Context, navigation and discoverability

By - 19 Mar 2018

The name rings a bell, but where did I see it last?

Today’s Friday update comes on a Monday, since we were busy fixing up a feature last week that didn’t quite make the cut.

Last week we showed how the new date navigation makes accessing the schedule much easier than it used to be, removing the Load More prompts to provide a frictionless experience with continuous and unlimited horizontal scrolling. This week, let’s look at at popups.

The current schedule uses modal popup windows to display and edit booking information, which has served as a great way to drill down into the details of a selected booking in the Schedule grid. We’ve kept that same usage pattern in the new version and we also updated the visuals for better ergonomics.

Opening details is just as easy as it always has been.

We’ve taken it a step further this time, though. Previously, the booking popup would only display the names of resources, projects and clients referenced by the booking, with no way of getting information about them, short of opening a new tab, navigating to the list and trying to find it in the (sometimes long) list of entries. In the next version, all the referenced entities will be linked to provide navigation between them:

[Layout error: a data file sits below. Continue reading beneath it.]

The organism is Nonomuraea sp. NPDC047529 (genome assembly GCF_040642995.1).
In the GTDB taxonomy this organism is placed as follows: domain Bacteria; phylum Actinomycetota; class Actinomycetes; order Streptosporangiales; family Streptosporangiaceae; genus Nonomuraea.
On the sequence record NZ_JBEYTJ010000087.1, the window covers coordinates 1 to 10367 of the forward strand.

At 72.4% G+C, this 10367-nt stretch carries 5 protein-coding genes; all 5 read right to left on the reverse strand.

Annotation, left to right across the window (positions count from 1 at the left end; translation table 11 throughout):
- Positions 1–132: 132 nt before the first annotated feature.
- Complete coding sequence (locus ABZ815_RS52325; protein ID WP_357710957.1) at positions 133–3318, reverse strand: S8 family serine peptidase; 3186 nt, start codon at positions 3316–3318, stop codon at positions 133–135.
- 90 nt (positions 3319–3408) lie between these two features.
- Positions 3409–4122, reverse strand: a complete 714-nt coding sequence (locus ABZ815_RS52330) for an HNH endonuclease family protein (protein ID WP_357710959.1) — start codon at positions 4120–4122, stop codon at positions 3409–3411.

So let’s see who this client is… oh, hello there!

With the new entity navigation system in place, it’s become very easy to navigate through layers of references to get to the information you need. The same also applies to the mobile view:

Sweet, sweet details!

And the best part is, everything is managed through the History API, which means that you can just use the browser’s Back button to navigate to the previously opened popup, which makes it very convenient to use on mobile. Since this state is stored in the URL, you can share it from your mobile device or desktop browser and send it to anyone with access to your Schedule and they’ll be taken to that exact date and popup that you saw.

Hi there! I'm Klemen, one of the engineers at Resource Guru. I make sure all the browser bits fit together and sometimes take a hammer with me on the way to the data centre.